The appendix is a finger-like extension on the right side of the lower large intestine. Sometimes this vestigial organ can become infected and will begin to swell, becoming inflamed, and pus will begin to collect as the body's immune system attempts to contain the infection. It is a medical emergency which usually requires surgery to prevent spreading of the infection. Otherwise, the infected appendix could rupture, leaking bacteria and pus into the abdominal area, causing a more serious condition called peritonitis. Left untreated, this condition could easily become fatal.
Symptoms of Appendicitis
When appendicitis first begins, there may be very few symptoms. As the appendix becomes more inflamed, the pain will become rapidly intense, followed by:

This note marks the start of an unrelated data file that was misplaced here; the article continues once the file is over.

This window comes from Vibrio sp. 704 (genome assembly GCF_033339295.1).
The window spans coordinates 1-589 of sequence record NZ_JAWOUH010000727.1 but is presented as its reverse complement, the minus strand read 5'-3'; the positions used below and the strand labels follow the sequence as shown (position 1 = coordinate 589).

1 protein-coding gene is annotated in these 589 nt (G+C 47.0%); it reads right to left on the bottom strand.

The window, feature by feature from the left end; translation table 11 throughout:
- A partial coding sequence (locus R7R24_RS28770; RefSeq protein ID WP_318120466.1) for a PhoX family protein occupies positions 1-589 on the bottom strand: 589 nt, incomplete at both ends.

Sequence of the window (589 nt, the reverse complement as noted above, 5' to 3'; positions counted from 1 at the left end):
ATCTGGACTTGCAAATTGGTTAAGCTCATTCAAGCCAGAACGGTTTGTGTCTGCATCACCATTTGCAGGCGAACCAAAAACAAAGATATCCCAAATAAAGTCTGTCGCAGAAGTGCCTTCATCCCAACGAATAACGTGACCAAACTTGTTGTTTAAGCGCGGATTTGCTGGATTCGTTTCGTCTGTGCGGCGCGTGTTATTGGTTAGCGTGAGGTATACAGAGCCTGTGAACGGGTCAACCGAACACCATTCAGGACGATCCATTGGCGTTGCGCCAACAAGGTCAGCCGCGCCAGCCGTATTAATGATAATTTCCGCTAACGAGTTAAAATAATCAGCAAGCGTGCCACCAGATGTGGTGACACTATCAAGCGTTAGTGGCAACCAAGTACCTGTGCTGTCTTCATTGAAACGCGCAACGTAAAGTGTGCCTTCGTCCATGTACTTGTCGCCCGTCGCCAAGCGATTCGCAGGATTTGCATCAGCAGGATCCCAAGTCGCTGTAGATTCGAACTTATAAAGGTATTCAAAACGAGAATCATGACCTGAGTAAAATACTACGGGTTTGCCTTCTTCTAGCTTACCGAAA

- Appetite loss
- Vomiting and nausea
- Swelling in the abdomen
- A low to mid-grade fever
- Cramping not relieved by passing gas
- Trying to pass gas but you cannot
- Diarrhea or constipation, sometimes alternating
If you have appendicitis, the pain and swelling will continue to increase. Movement exacerbates these symptoms. Coughing, sneezing, or laughing will cause intense pain in the lower right area of the abdomen. Doctors can usually diagnose the condition by applying pressure to the area and quickly releasing it. At this point, the pain will spike to an unbearable degree (rebound tenderness) and your physician will likely order a quick scan to see if it is real appendicitis.
Appendicitis in Children
Usually the symptoms of appendicitis are the same in all individuals both young and old. However, there can be atypical symptoms of the condition in children.